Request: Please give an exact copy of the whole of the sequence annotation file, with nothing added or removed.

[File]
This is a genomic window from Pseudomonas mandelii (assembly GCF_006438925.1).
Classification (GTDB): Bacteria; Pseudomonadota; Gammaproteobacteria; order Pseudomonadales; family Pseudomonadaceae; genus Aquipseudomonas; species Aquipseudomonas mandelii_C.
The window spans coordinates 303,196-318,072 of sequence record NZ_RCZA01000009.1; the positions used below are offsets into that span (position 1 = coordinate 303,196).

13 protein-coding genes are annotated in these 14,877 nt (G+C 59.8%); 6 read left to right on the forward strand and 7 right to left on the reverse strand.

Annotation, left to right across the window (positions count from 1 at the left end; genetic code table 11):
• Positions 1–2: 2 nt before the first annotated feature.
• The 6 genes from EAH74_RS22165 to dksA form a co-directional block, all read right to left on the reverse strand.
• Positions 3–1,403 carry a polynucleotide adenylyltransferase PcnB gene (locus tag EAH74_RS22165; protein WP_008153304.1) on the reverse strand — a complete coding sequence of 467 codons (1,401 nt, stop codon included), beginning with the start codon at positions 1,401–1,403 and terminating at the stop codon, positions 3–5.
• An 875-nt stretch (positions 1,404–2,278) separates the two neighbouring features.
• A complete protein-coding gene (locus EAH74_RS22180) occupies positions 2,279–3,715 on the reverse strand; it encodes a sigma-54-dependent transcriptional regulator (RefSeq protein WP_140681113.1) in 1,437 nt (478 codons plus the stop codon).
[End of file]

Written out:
This is a genomic window from Pseudomonas mandelii (assembly GCF_006438925.1).
Classification (GTDB): Bacteria; Pseudomonadota; Gammaproteobacteria; order Pseudomonadales; family Pseudomonadaceae; genus Aquipseudomonas; species Aquipseudomonas mandelii_C.
The window spans coordinates 303,196-318,072 of sequence record NZ_RCZA01000009.1; the positions used below are offsets into that span (position 1 = coordinate 303,196).

13 protein-coding genes are annotated in these 14,877 nt (G+C 59.8%); 6 read left to right on the forward strand and 7 right to left on the reverse strand.

Annotation, left to right across the window (positions count from 1 at the left end; genetic code table 11):
• Positions 1–2: 2 nt before the first annotated feature.
• The 6 genes from EAH74_RS22165 to dksA form a co-directional block, all read right to left on the reverse strand.
• Positions 3–1,403 carry a polynucleotide adenylyltransferase PcnB gene (locus tag EAH74_RS22165; protein WP_008153304.1) on the reverse strand — a complete coding sequence of 467 codons (1,401 nt, stop codon included), beginning with the start codon at positions 1,401–1,403 and terminating at the stop codon, positions 3–5.
• An 875-nt stretch (positions 1,404–2,278) separates the two neighbouring features.
• A complete protein-coding gene (locus EAH74_RS22180) occupies positions 2,279–3,715 on the reverse strand; it encodes a sigma-54-dependent transcriptional regulator (RefSeq protein WP_140681113.1) in 1,437 nt (478 codons plus the stop codon).